I saw it somewhere with a link to stats that showed while traffic deaths went down in absolute numbers in 2020, in miles traveled they were sharply up. Ugh.
34 of the 56 people on or list of fatalities were not inside a car when they were killed… “Or” should be “our.”
…Unfortunately, the agency in charge of keeping our roads safe has been more interested in protecting their reputation than protecting our lives. Not really a typo, but it should be “agencies” and “have”, as to include ODOT, Port of Portland (Airport Road), and when you get down to it, all the other city and state DOTs nationwide, as well as USDOT.
I remember the transportation safety summits very well, as I participated in most of them. As I recall, the first few were designed to get the many agencies, advocates, and nonprofits all in one room to talk with one another, something they rarely did before then. And it was successful for a year or two. But as I also recall, towards the end it became an excuse for the many agencies to have a joint “open house” of upcoming projects, and an invitation for us advocates (and the nonprofits) to lobby for particular policies and/or projects, or to bitch. By the end, it was no longer a “summit” and it wasn’t really about “safety” either – it was more a transportation planning agency festival, complete with snacks, prizes and bling.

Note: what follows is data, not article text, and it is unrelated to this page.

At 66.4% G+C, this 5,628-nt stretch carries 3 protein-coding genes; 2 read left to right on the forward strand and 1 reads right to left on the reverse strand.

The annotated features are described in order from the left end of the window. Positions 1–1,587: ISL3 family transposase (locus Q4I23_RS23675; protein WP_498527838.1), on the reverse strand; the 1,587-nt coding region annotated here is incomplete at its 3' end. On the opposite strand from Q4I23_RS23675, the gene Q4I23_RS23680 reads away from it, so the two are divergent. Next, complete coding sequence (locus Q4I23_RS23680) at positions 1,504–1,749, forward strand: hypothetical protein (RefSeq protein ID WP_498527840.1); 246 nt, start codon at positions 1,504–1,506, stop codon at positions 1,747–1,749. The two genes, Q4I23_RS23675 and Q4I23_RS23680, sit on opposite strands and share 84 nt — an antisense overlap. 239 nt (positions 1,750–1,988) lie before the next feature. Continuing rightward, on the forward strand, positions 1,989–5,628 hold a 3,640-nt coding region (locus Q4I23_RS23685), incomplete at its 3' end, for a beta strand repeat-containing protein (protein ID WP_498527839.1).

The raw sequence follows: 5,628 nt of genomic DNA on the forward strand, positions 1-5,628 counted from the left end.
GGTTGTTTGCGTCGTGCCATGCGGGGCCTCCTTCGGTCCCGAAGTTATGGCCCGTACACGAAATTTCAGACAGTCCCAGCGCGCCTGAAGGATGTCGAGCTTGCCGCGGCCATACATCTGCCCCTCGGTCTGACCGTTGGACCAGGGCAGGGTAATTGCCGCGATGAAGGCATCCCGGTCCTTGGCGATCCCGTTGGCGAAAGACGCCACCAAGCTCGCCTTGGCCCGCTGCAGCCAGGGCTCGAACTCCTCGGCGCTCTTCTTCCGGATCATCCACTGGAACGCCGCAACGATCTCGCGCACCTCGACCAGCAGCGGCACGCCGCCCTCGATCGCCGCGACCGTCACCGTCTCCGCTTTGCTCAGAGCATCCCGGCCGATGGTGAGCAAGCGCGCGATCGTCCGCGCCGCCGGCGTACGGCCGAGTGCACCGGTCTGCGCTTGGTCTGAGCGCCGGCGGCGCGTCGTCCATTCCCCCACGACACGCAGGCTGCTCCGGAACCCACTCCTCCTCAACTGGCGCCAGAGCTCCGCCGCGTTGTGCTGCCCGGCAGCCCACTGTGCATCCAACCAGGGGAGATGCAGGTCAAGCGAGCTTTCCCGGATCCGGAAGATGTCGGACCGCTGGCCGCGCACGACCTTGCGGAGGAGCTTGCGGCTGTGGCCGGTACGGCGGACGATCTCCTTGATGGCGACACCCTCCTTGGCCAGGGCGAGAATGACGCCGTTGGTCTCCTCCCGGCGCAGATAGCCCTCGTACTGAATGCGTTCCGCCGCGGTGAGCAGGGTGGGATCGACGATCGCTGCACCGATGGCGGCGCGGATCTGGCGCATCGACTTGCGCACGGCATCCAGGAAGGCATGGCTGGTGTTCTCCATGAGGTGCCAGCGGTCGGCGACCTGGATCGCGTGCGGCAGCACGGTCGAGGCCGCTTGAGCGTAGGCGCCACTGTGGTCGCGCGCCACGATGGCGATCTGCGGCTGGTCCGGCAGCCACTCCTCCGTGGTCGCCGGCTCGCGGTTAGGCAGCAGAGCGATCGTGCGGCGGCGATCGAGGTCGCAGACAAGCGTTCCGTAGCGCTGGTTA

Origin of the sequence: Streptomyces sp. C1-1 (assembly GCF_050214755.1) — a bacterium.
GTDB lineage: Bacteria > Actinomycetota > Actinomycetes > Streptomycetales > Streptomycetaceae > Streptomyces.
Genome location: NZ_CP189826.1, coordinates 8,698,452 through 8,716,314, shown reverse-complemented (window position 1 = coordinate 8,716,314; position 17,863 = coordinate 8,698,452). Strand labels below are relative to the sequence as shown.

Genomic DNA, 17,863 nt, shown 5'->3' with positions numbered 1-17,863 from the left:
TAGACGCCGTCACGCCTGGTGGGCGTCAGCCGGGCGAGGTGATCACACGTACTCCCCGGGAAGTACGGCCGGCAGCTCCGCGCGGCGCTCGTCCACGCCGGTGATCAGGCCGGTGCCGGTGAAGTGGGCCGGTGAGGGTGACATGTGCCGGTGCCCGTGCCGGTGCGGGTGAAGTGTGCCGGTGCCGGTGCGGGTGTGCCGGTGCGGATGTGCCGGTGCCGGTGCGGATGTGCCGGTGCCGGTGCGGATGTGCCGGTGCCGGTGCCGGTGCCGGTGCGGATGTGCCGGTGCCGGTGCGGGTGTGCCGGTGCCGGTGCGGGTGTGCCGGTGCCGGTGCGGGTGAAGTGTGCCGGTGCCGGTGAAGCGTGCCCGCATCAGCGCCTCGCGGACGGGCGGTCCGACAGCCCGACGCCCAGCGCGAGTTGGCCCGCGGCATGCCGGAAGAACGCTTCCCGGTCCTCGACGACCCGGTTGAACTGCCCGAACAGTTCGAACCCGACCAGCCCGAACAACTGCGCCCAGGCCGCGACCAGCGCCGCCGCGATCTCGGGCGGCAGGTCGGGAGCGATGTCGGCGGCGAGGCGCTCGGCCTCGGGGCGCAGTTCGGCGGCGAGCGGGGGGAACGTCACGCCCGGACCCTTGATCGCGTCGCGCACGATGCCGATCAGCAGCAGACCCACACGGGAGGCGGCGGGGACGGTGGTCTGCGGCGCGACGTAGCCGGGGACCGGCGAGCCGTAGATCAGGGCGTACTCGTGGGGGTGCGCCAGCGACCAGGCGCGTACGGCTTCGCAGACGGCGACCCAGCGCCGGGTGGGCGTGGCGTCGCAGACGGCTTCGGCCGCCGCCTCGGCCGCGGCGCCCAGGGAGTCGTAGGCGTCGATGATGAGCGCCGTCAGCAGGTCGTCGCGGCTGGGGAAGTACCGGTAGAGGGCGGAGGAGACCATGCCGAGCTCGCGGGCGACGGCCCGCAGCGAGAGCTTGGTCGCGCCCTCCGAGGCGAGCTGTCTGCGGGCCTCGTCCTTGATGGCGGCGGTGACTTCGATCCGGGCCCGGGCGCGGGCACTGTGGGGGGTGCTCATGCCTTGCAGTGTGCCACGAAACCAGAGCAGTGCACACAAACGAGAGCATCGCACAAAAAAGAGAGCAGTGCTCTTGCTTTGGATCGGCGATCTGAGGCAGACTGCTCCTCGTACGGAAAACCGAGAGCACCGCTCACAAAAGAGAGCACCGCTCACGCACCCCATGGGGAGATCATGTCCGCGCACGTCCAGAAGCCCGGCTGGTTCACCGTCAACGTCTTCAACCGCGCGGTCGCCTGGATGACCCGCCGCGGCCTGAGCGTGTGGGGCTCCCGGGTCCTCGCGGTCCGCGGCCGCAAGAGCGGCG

I believe almost all were downtown and none were east of I-205 (though there was one in Lents one year.) 90% of the participants were white and none were poor or homeless. Agency staff dominated. Ultimately the program ended due to budget cuts.
Not sure how the people at the safety summits would have self identified but here are some numbers for Oregon to give some perspective.
“Among people living in Oregon in 2016, 76% identified as white, 13% Latina(o), 5% Asian and Pacific Islander, 2% African American, 1% American Indian and Alaska Native, and 3% two or more races.”
These summits were specific to Portland and 10 years ago: (2010, Wikipedia) 72% non-Hispanic white; 6.3% black; 9.4% Hispanic/Latinx; 7.1% Asian; 4.7% two or more races; 6.5% all other races. An unknown percentage were “hip” and “20-something slackers”.
What is well-documented is the subsequent rapid loss of Blacks from Oregon and Portland over the last 10 years, which our two sets of figures show, as well as an increase in people who identify as Latinx.
Remember, now, that in a democracy (or what’s left of one) the government reflects the people who elected it.
1. The PBOT commissioner in 2020 (Eudaly) was a disaster on every level.